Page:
At least seven California representatives have expressed “strong” concern over proposed state legislation that would raise tolls on a number of Bay Area bridges, saying this would unfairly impact mostly lower-income residents

In a letter addressed to Gov. Gavin Newsom and the state Senate and Assembly leaders, U.S. Representatives Mark DeSaulnier, D-Walnut Creek, and Anna Eshoo, D-Menlo Park, pointed out that the toll hikes outlined by the Safe, Clean, and Reliable Bay Area Public Transportation Emergency Act or Senate Bill 532 would result in Bay Area drivers possibly paying around $9.50 to cross just one bridge by 2025.

SB 532 proposes to raise tolls by $1.50 on seven Bay Area bridges in 2024, and if passed would implement the fourth such toll hike on the region’s bridges in six years. The revenue from this raise would be transferred to the Metropolitan Transportation Commission for allocation to transit operators that provide service within the Bay Area and are experiencing a financial shortfall.

“We’re concerned that this legislation will disproportionately impact our constituents and low-income communities who depend on driving for their transportation to and from work. …”

Letter from state congressional representatives to Gov. Gavin Newsom

However, analysis of bridge toll users has shown that these costs are unfairly being borne in part by low- to moderate-income, car-dependent Bay Area residents who must commute across bridges because they cannot afford to live near where they work, the lawmakers said.

“We’re concerned that this legislation will disproportionately impact our constituents and low-income communities who depend on driving for their transportation to and from work, and ultimately does not provide long-term, sustainable solutions for some of the operating issues of the Bay Area public transit agencies,” the letter read.

East Bay pays majority of tolls

The lawmakers also cited data from bridge toll transactions showing that around 59 percent of the toll payers on the Bay Area bridges come from just three East Bay counties — Alameda with 27.5 percent, Contra Costa County with 19.7 percent, and Solano with 11.8 percent.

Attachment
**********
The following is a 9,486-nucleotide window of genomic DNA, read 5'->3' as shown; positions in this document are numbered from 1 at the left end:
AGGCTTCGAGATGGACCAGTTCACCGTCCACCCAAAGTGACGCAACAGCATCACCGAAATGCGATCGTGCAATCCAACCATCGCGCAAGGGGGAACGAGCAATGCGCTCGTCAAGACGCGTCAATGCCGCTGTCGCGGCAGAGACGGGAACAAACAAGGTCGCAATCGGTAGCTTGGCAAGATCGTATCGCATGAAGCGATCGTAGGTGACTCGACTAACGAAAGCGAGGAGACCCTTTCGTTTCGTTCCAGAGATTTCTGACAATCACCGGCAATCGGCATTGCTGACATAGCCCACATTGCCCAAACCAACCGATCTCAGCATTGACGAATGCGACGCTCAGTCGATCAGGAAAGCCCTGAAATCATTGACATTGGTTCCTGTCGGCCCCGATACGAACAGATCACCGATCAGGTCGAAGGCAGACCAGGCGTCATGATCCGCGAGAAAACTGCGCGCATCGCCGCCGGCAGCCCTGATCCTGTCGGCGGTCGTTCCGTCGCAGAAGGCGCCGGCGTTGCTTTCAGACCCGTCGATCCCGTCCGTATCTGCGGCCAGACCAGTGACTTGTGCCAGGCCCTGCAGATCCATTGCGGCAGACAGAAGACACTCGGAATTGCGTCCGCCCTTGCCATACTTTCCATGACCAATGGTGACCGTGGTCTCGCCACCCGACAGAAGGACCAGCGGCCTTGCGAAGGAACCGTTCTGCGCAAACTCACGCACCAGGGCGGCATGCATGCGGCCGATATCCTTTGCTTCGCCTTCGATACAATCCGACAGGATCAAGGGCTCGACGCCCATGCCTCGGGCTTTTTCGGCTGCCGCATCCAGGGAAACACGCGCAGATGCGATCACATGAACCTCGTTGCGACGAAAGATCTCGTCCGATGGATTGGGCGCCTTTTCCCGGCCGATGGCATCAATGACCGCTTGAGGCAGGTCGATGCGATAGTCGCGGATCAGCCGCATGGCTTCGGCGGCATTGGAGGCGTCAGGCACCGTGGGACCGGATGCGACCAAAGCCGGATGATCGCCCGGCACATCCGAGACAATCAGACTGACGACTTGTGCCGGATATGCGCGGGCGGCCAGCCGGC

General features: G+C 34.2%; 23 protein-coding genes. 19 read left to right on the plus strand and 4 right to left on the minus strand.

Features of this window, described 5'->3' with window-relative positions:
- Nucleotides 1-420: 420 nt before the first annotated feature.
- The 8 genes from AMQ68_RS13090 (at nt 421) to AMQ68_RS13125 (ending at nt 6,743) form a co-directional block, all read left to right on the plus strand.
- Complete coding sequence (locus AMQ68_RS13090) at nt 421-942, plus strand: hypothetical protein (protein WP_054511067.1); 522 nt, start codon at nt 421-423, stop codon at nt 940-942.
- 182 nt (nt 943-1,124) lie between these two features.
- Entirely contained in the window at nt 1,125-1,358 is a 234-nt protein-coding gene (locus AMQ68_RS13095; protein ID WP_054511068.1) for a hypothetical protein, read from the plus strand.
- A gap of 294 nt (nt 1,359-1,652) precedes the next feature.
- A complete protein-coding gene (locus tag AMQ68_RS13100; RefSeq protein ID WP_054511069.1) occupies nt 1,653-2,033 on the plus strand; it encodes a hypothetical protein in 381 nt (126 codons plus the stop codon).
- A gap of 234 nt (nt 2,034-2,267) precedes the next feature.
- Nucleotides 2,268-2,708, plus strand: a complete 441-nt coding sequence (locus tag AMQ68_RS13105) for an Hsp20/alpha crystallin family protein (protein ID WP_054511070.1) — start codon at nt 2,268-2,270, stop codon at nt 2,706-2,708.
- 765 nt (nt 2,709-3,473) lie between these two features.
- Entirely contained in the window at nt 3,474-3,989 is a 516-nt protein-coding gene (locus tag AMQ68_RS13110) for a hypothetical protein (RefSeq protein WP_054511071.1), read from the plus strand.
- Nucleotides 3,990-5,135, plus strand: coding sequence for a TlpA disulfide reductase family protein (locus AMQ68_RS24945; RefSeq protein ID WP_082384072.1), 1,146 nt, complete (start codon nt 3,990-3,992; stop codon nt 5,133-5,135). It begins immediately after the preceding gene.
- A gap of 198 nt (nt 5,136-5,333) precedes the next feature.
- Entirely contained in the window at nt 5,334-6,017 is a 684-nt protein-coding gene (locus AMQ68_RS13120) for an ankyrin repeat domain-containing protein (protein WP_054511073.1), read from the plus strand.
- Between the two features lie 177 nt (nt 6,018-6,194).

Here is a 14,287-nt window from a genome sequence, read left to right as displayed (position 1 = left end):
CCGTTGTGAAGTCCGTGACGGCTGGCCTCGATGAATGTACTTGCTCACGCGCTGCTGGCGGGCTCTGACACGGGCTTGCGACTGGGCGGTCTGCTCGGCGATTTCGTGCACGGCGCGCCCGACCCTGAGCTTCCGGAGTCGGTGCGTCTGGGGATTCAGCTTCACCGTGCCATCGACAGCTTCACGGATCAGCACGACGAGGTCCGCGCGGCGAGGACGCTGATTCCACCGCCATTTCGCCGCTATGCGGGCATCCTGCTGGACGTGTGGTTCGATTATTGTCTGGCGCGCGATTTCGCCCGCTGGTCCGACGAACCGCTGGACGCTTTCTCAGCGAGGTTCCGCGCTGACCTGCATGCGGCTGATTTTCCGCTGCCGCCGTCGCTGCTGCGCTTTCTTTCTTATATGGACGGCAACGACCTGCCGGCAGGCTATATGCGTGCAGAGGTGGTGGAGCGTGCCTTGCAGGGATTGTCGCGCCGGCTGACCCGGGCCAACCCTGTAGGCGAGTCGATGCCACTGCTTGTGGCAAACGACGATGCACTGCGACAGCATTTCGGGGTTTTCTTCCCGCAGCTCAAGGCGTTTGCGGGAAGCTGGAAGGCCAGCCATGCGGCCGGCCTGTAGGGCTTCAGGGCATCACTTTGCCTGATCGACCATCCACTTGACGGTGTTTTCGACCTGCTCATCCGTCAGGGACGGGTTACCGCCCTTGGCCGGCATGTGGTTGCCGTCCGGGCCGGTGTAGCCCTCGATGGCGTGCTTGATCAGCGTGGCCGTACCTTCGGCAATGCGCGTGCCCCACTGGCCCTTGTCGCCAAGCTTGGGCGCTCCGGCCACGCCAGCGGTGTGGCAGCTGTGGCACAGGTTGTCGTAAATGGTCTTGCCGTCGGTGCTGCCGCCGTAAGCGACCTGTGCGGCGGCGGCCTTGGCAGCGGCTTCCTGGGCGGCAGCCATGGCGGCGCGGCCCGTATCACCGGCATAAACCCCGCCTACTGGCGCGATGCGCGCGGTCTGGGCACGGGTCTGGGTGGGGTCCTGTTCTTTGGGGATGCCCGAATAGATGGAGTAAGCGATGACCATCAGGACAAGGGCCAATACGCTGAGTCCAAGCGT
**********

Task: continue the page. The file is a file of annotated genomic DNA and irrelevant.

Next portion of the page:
On the San Francisco-Oakland Bay Bridge alone, where over 31 million toll transactions occurred in one year, 52 percent of the toll payers came from Alameda and Contra Costa counties.

Traffic flows on the Richmond-San Rafael Bridge on May 27, 2019. It is one of seven state-operated toll bridges in the Bay Area, all of which are vital connections with San Francisco and nearby metropolitan employment centers for millions of commuters daily. (.freeside./Flickr, CC BY-NC-ND)

Additionally, the percentage of bridge drivers originating from Contra Costa, San Mateo and Santa Clara counties has increased since 2015, and now accounts for almost 31 percent of toll transactions, the lawmakers said in the letter.

Unpaid toll violations are yet another indicator of the disproportionate impact of toll hikes on vulnerable communities, according to the lawmakers. Four of the five zip codes with the most unpaid toll violations are majority non-white, have higher rates of limited English-speaking households, and have higher rates of poverty than the Bay Area as a whole, and four of them are located in Contra Costa and Solano Counties.

“The impacts on all constituents in the Bay Area must be considered. Many employees now have the advantage to do their work from home. There are others, the working people of the Bay Area, that don’t share this advantage, and the proposed toll hike comes straight out of their wallets,” the letter further stated.

Seeking a cost-benefit analysis

Alongside DeSaulnier and Eshoo, five other lawmakers indicated their opposition to the bill, including U.S. Representatives John Garamendi, D-Walnut Grove; Barbara Lee, D-Oakland; Linda Sanchez, D-Whittier; Eric Swalwell, D-Livermore; and Mike Thompson, D-St. Helena.

The lawmakers concluded their letter by laying out a number of asks for the proponents of SB 532, including a cost-benefit analysis of the impact of the proposed increase in bridge tolls on the average daily driver of these affected Bay Area bridges; a plan for independent oversight of both the distribution of funds by MTC to the Bay Area transit agencies and the usage of funds by Bay Area transit agencies; and an analysis of which transit agencies will receive support from these funds, and their areas of service, compared to the drivers that pay the tolls.

The Bay Area Council, a business-sponsored public-policy advocacy group has said it is siding with DeSaulnier, Eshoo and the other lawmakers in opposing SB 532.

“Before yet again asking motorists to dig deep and pay more in tolls, let’s have a complete and honest review of our region’s transit system, and ensure that we are delivering on reliability, efficiency, safety and connectivity among the 27 operating agencies,” Bay Area Council President and CEO Jim Wunderman said in a statement.